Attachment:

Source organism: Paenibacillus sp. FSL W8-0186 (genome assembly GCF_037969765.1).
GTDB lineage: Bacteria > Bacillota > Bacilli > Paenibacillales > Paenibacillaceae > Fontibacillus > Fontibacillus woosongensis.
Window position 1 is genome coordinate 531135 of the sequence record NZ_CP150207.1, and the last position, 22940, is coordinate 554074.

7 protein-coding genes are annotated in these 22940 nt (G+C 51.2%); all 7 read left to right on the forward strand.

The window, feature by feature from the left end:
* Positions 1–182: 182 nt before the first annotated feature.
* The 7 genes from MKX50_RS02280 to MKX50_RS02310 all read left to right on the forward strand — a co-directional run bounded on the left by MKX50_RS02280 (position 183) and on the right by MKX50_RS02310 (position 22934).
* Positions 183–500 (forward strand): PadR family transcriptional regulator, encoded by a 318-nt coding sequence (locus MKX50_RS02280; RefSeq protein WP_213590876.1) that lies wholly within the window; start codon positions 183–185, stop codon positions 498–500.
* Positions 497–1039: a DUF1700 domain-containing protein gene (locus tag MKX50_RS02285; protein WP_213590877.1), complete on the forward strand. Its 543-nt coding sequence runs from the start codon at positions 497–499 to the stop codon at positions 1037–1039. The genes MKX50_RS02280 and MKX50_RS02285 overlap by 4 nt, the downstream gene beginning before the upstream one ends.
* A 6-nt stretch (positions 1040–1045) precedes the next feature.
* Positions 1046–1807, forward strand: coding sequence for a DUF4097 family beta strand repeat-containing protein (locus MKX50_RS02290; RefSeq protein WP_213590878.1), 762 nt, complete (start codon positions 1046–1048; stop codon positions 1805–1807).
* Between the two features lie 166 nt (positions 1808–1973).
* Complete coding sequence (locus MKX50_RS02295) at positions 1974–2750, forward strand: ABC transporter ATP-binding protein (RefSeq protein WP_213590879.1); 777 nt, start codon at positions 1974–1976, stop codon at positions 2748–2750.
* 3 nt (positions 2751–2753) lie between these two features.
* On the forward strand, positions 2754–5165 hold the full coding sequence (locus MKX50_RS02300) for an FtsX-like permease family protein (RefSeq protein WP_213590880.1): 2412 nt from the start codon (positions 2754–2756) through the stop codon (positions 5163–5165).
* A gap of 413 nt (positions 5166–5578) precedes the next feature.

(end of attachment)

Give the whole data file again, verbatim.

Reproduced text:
Source organism: Paenibacillus sp. FSL W8-0186 (genome assembly GCF_037969765.1).
GTDB lineage: Bacteria > Bacillota > Bacilli > Paenibacillales > Paenibacillaceae > Fontibacillus > Fontibacillus woosongensis.
Window position 1 is genome coordinate 531135 of the sequence record NZ_CP150207.1, and the last position, 22940, is coordinate 554074.

7 protein-coding genes are annotated in these 22940 nt (G+C 51.2%); all 7 read left to right on the forward strand.

The window, feature by feature from the left end:
* Positions 1–182: 182 nt before the first annotated feature.
* The 7 genes from MKX50_RS02280 to MKX50_RS02310 all read left to right on the forward strand — a co-directional run bounded on the left by MKX50_RS02280 (position 183) and on the right by MKX50_RS02310 (position 22934).
* Positions 183–500 (forward strand): PadR family transcriptional regulator, encoded by a 318-nt coding sequence (locus MKX50_RS02280; RefSeq protein WP_213590876.1) that lies wholly within the window; start codon positions 183–185, stop codon positions 498–500.
* Positions 497–1039: a DUF1700 domain-containing protein gene (locus tag MKX50_RS02285; protein WP_213590877.1), complete on the forward strand. Its 543-nt coding sequence runs from the start codon at positions 497–499 to the stop codon at positions 1037–1039. The genes MKX50_RS02280 and MKX50_RS02285 overlap by 4 nt, the downstream gene beginning before the upstream one ends.
* A 6-nt stretch (positions 1040–1045) precedes the next feature.
* Positions 1046–1807, forward strand: coding sequence for a DUF4097 family beta strand repeat-containing protein (locus MKX50_RS02290; RefSeq protein WP_213590878.1), 762 nt, complete (start codon positions 1046–1048; stop codon positions 1805–1807).
* Between the two features lie 166 nt (positions 1808–1973).
* Complete coding sequence (locus MKX50_RS02295) at positions 1974–2750, forward strand: ABC transporter ATP-binding protein (RefSeq protein WP_213590879.1); 777 nt, start codon at positions 1974–1976, stop codon at positions 2748–2750.
* 3 nt (positions 2751–2753) lie between these two features.
* On the forward strand, positions 2754–5165 hold the full coding sequence (locus MKX50_RS02300) for an FtsX-like permease family protein (RefSeq protein WP_213590880.1): 2412 nt from the start codon (positions 2754–2756) through the stop codon (positions 5163–5165).
* A gap of 413 nt (positions 5166–5578) precedes the next feature.